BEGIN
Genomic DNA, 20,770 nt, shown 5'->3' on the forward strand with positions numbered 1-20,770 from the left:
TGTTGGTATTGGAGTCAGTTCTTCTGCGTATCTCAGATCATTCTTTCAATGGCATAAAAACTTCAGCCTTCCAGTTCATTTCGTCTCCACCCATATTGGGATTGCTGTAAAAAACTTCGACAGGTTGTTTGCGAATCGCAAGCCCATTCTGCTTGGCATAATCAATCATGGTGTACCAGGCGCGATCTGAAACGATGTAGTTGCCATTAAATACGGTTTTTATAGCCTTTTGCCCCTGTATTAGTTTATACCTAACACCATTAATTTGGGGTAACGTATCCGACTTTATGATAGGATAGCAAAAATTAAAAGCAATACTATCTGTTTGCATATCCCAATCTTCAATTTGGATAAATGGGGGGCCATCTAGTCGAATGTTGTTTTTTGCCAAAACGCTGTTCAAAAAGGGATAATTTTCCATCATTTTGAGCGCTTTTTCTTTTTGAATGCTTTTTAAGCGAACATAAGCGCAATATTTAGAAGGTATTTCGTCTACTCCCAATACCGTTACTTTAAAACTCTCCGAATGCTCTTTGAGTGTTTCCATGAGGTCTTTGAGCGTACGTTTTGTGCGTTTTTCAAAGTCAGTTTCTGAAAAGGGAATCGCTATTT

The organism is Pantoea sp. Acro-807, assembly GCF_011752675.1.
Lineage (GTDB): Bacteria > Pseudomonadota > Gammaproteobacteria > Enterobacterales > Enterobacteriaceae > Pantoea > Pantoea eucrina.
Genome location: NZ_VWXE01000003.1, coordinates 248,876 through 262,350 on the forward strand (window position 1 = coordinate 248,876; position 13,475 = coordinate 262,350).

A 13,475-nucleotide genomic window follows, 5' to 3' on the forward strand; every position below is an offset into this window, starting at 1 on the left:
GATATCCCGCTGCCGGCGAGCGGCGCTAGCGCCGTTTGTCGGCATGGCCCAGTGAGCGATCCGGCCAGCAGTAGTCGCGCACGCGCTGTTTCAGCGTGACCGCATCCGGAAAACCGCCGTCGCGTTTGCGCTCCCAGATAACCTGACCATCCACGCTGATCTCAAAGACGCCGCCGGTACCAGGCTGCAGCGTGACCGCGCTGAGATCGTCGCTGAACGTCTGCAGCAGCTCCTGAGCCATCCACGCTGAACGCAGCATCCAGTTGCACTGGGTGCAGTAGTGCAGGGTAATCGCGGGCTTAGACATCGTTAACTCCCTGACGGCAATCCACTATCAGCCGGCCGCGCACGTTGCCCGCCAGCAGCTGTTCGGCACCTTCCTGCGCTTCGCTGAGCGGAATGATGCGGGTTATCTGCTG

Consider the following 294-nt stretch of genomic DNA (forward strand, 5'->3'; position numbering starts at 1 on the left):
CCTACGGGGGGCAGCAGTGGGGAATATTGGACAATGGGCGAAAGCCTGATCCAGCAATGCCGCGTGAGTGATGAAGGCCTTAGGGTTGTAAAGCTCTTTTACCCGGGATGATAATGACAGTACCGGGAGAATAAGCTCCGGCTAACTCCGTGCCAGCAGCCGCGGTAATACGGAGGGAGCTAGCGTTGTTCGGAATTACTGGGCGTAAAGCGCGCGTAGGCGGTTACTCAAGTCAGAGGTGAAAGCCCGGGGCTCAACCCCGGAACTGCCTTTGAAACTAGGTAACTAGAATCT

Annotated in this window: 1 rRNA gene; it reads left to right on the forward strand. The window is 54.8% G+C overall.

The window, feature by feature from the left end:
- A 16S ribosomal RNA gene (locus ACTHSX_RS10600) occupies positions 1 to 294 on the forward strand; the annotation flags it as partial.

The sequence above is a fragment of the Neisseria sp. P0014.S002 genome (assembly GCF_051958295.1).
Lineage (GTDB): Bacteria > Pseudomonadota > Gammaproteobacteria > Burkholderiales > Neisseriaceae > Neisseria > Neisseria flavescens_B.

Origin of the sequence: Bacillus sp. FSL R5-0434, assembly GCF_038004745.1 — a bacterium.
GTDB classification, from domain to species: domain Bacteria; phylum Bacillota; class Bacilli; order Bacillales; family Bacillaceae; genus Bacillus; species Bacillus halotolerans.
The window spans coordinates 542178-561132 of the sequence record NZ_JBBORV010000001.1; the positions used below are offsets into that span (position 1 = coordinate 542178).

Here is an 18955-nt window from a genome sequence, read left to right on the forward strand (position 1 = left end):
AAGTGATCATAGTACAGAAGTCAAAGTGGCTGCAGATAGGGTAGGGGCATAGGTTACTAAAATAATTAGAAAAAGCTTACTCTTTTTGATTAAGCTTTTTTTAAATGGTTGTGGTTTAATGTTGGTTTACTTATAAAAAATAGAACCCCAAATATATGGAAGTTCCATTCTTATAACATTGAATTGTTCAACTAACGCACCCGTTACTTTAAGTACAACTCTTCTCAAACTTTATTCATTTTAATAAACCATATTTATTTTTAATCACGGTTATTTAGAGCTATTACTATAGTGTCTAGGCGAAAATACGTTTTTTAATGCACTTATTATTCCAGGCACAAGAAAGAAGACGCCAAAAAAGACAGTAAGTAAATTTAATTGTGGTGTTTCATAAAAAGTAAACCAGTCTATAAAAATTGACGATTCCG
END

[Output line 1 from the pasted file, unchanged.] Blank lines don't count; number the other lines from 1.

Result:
Genomic DNA, 20,770 nt, shown 5'->3' on the forward strand with positions numbered 1-20,770 from the left: